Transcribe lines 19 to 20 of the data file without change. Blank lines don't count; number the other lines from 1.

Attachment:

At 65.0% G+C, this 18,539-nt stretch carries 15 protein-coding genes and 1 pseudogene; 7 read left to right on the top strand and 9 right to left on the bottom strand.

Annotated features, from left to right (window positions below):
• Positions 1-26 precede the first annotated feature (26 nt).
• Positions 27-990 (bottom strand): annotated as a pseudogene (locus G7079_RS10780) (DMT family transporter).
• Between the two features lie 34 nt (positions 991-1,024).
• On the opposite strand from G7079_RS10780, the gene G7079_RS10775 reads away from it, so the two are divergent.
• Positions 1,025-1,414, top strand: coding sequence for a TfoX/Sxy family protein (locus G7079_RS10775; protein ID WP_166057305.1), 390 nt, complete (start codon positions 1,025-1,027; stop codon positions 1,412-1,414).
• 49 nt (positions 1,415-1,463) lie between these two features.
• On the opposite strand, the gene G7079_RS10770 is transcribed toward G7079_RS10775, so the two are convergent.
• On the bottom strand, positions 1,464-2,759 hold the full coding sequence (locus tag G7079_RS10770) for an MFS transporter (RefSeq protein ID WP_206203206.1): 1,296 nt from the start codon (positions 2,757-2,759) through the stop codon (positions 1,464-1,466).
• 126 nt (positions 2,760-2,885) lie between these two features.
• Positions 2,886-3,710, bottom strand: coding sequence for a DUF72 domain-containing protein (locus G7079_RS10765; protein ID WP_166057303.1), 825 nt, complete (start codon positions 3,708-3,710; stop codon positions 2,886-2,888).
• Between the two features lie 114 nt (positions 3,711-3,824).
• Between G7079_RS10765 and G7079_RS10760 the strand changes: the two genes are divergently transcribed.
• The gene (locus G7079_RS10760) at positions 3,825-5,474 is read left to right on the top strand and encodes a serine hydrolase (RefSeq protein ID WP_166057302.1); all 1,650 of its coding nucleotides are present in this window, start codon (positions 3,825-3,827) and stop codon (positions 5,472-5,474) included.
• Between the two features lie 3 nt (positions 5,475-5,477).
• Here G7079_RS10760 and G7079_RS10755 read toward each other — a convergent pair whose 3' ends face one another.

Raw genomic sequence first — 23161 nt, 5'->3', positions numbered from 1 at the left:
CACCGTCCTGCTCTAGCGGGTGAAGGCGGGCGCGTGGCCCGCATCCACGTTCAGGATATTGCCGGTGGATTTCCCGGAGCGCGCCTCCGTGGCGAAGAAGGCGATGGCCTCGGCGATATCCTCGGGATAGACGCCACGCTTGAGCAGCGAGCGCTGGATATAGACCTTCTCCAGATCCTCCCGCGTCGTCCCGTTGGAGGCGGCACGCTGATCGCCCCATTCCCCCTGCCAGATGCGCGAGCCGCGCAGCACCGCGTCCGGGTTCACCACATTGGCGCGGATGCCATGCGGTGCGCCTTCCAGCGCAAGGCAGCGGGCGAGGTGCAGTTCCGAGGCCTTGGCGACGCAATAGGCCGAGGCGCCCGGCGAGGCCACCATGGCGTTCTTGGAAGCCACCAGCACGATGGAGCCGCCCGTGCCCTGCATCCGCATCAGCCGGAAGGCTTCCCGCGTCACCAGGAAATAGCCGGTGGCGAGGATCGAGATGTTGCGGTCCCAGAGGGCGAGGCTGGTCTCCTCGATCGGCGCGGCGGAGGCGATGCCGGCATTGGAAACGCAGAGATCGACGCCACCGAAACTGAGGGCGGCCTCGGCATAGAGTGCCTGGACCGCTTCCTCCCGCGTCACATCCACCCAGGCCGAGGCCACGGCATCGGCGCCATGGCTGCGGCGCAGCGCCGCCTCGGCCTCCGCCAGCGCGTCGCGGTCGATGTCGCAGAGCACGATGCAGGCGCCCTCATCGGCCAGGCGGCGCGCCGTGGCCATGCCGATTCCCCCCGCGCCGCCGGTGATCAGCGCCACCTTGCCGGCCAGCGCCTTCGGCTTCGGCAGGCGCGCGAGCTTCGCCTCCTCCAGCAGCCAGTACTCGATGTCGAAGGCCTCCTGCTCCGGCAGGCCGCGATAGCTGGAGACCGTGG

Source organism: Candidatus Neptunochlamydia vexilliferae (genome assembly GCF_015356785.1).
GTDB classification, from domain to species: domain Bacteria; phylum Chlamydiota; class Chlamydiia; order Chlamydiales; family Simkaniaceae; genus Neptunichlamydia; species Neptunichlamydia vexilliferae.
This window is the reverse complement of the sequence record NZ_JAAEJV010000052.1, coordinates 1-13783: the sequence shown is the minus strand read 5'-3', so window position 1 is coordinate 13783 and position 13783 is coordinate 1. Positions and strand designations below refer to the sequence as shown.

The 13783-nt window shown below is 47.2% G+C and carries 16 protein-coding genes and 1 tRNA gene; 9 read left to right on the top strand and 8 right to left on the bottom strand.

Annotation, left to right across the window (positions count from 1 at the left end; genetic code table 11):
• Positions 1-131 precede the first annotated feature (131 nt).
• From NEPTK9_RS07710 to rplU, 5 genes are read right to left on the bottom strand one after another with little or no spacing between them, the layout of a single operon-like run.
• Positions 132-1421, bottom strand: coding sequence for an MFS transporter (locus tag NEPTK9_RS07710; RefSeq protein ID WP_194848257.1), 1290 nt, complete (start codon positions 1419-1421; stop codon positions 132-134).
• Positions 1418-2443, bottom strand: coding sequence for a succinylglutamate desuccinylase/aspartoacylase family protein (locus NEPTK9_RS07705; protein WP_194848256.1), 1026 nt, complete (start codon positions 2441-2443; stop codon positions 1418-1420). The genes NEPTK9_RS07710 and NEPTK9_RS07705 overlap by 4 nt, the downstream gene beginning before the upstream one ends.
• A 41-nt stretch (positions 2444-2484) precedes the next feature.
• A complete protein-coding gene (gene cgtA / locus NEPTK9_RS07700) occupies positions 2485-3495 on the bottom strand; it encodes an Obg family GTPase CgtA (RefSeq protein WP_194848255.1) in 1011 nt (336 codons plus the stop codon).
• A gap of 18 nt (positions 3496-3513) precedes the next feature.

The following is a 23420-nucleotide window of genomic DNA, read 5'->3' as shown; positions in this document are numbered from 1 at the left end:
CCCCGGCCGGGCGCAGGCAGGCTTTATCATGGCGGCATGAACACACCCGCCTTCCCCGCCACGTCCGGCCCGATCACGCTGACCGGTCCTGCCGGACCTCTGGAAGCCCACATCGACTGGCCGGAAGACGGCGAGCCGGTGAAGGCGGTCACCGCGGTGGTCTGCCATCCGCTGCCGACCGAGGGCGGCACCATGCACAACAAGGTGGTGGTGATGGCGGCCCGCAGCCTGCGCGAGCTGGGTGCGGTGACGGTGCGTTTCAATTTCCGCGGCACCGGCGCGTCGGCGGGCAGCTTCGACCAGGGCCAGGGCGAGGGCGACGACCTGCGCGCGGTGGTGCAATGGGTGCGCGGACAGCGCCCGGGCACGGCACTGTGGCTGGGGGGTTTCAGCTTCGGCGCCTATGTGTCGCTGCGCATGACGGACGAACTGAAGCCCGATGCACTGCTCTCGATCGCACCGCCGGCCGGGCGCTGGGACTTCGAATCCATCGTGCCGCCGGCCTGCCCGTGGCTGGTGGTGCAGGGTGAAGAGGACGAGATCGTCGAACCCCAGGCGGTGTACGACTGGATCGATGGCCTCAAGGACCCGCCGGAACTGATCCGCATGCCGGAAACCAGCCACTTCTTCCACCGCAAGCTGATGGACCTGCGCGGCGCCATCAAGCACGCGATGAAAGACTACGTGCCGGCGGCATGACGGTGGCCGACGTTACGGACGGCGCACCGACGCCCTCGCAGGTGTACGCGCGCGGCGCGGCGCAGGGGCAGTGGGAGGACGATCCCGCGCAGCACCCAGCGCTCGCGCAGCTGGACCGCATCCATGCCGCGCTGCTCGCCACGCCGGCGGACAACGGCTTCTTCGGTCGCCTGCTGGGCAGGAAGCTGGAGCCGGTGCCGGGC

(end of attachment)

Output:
CACCGTCCTGCTCTAGCGGGTGAAGGCGGGCGCGTGGCCCGCATCCACGTTCAGGATATTGCCGGTGGATTTCCCGGAGCGCGCCTCCGTGGCGAAGAAGGCGATGGCCTCGGCGATATCCTCGGGATAGACGCCACGCTTGAGCAGCGAGCGCTGGATATAGACCTTCTCCAGATCCTCCCGCGTCGTCCCGTTGGAGGCGGCACGCTGATCGCCCCATTCCCCCTGCCAGATGCGCGAGCCGCGCAGCACCGCGTCCGGGTTCACCACATTGGCGCGGATGCCATGCGGTGCGCCTTCCAGCGCAAGGCAGCGGGCGAGGTGCAGTTCCGAGGCCTTGGCGACGCAATAGGCCGAGGCGCCCGGCGAGGCCACCATGGCGTTCTTGGAAGCCACCAGCACGATGGAGCCGCCCGTGCCCTGCATCCGCATCAGCCGGAAGGCTTCCCGCGTCACCAGGAAATAGCCGGTGGCGAGGATCGAGATGTTGCGGTCCCAGAGGGCGAGGCTGGTCTCCTCGATCGGCGCGGCGGAGGCGATGCCGGCATTGGAAACGCAGAGATCGACGCCACCGAAACTGAGGGCGGCCTCGGCATAGAGTGCCTGGACCGCTTCCTCCCGCGTCACATCCACCCAGGCCGAGGCCACGGCATCGGCGCCATGGCTGCGGCGCAGCGCCGCCTCGGCCTCCGCCAGCGCGTCGCGGTCGATGTCGCAGAGCACGATGCAGGCGCCCTCATCGGCCAGGCGGCGCGCCGTGGCCATGCCGATTCCCCCCGCGCCGCCGGTGATCAGCGCCACCTTGCCGGCCAGCGCCTTCGGCTTCGGCAGGCGCGCGAGCTTCGCCTCCTCCAGCAGCCAGTACTCGATGTCGAAGGCCTCCTGCTCCGGCAGGCCGCGATAGCTGGAGACCGTGG

Source organism: Candidatus Neptunochlamydia vexilliferae (genome assembly GCF_015356785.1).